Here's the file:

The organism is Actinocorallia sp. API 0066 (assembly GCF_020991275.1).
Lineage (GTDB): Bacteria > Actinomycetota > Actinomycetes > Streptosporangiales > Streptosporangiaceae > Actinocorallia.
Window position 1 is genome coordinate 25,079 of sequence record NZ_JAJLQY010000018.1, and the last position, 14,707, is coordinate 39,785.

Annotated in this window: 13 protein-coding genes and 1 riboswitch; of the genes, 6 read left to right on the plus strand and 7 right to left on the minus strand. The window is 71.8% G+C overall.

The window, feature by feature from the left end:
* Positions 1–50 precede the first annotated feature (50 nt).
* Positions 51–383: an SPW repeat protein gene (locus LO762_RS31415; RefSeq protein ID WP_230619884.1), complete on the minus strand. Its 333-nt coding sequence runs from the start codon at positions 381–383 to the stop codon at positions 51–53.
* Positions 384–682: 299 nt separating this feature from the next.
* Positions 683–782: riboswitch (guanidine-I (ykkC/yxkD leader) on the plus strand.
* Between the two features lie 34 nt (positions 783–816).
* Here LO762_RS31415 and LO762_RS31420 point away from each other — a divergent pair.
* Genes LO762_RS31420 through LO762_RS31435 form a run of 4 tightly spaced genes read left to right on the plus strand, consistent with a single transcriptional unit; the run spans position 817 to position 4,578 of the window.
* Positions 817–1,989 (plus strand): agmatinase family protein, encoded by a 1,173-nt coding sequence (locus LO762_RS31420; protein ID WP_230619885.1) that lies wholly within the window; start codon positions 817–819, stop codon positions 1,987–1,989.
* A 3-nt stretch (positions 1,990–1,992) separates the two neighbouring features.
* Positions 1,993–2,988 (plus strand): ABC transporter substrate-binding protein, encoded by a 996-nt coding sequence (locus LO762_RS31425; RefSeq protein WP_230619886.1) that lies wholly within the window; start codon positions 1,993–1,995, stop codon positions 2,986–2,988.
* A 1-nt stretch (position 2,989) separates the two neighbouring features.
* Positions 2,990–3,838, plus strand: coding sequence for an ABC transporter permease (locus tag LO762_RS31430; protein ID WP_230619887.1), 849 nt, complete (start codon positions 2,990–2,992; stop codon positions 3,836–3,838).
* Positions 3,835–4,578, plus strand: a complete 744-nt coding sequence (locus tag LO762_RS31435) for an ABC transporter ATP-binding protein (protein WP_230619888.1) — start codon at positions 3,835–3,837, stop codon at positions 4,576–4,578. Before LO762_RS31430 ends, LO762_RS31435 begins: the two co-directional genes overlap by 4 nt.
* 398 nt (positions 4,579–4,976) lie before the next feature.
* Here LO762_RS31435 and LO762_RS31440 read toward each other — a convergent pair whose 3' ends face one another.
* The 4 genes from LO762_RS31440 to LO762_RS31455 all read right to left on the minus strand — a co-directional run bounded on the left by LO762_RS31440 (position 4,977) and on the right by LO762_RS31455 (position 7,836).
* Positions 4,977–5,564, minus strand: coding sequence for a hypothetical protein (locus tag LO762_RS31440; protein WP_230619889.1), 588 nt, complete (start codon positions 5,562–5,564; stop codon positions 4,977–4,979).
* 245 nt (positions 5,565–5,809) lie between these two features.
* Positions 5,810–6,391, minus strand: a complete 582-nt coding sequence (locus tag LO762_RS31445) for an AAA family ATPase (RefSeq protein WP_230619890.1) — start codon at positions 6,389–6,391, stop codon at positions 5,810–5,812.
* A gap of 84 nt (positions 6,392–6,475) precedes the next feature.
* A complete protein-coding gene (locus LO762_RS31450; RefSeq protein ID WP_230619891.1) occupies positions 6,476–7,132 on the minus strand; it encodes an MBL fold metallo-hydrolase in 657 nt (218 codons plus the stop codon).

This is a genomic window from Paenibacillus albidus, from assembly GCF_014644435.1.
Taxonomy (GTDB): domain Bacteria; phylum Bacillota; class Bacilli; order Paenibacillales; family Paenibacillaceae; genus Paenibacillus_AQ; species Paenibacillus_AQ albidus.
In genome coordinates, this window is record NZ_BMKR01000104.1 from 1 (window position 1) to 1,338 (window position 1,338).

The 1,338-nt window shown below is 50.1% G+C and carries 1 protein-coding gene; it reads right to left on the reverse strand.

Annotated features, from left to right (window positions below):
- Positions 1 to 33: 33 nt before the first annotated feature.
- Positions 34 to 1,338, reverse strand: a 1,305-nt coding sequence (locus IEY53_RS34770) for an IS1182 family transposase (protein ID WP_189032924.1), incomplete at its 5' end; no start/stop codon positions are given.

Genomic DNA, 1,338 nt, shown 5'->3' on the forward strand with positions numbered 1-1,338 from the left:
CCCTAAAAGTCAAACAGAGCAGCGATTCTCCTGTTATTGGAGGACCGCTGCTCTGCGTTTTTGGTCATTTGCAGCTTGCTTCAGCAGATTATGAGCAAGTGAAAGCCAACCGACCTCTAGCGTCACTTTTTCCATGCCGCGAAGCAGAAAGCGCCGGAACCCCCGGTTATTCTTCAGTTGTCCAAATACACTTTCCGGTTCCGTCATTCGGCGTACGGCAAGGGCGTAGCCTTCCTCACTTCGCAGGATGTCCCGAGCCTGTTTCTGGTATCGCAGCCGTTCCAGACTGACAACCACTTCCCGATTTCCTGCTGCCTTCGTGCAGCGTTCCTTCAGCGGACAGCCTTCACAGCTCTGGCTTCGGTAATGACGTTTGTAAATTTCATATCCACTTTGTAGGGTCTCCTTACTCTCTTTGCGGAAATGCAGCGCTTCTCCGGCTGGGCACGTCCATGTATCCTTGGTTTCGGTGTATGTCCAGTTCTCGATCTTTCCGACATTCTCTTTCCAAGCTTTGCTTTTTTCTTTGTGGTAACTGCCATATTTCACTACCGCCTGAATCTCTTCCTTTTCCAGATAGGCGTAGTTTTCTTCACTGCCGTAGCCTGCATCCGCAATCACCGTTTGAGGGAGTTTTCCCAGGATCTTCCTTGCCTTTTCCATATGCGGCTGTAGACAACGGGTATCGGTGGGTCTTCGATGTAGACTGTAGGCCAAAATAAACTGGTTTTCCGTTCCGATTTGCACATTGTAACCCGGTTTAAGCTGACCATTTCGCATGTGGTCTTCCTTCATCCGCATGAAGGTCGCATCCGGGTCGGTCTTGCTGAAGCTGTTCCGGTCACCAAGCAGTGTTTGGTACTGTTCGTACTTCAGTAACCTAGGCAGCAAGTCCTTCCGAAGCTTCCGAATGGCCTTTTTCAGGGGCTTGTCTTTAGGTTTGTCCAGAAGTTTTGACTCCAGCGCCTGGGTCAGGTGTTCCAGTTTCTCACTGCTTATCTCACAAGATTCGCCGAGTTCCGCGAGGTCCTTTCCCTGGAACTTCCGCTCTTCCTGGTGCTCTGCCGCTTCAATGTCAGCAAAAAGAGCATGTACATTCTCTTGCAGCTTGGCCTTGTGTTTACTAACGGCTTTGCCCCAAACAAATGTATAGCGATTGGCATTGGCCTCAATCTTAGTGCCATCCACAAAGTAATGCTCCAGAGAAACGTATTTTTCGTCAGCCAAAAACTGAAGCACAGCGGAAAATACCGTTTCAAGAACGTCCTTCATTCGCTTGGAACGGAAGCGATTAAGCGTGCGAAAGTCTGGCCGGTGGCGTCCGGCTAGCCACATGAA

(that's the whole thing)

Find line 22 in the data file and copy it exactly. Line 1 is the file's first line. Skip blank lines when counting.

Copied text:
* Positions 4,977–5,564, minus strand: coding sequence for a hypothetical protein (locus tag LO762_RS31440; protein WP_230619889.1), 588 nt, complete (start codon positions 5,562–5,564; stop codon positions 4,977–4,979).